So, I've seen almost everything. Usually, it was poop on the floor or in the tub, oddly enough from the tamest of them. But the bathroom with the linoleum floor made it much easier to clean and disinfect afterwards. A while back we watched a show on the Animal Planet channel that dealt with a couple cats that didn't want to use the box. Their solution was to, literally, put litterboxes wall-to-wall in a room, even on a sofa,to find where the cats wanted their box. They would slowly, inch by inch, day by day, move the box to a location better suited for feline and caregiver.

That's a little extreme, IMHO. So, we like the idea of restricting the area the cat has available to roam and use the box, especially an uncarpeted area. We also use a lot of those hard plastic pieces that usually go under a desk to make it easier to roll a chair, and cover a carpeted room wall-to-wall with them. If they go outside the box, well that is where the box will go for the next time they will need it.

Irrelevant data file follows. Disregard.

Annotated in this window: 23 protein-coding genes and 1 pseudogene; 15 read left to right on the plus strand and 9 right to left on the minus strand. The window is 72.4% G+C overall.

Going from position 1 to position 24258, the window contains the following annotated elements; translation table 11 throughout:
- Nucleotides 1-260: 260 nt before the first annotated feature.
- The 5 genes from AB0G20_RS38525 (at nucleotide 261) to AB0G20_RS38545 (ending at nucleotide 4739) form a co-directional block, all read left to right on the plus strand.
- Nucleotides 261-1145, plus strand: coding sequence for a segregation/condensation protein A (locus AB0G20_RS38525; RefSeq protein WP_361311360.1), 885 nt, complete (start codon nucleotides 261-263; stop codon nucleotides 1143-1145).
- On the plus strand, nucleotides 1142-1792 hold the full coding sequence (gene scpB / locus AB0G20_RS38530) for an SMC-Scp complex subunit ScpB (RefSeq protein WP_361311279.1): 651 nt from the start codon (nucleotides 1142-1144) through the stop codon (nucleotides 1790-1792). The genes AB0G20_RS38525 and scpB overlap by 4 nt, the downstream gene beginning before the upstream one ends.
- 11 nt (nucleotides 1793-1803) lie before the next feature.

Kittens are cute, and mama is adorable I'm sure, but a balance should be struck between socializing and nurturing mother and kittens, and giving her a little privacy. She's probably both thankful and wondering "What have I gotten myself into?" The last thing she and her kittens need is for her to be allowed to roam outside (if possible) because of all the dangers she and millions of homeless cats experience on a daily basis, more so since she is now a mom.

In the end, so much is up to you, and you have a lot of decisions to make regarding her future, and that of her kittens. She will need to be spayed most definitely. Check around your area; there are a lot of rescue groups that can help with low or no cost spaying, but they will almost certainly require she get "ear-tipped" to assure she doesn't end up in the wild again and they can tell at a glance if she's been fixed or needs to be. This is relatively painless for the cat, but many if not most groups skimp on the pain medication to get a lower cost on the operation.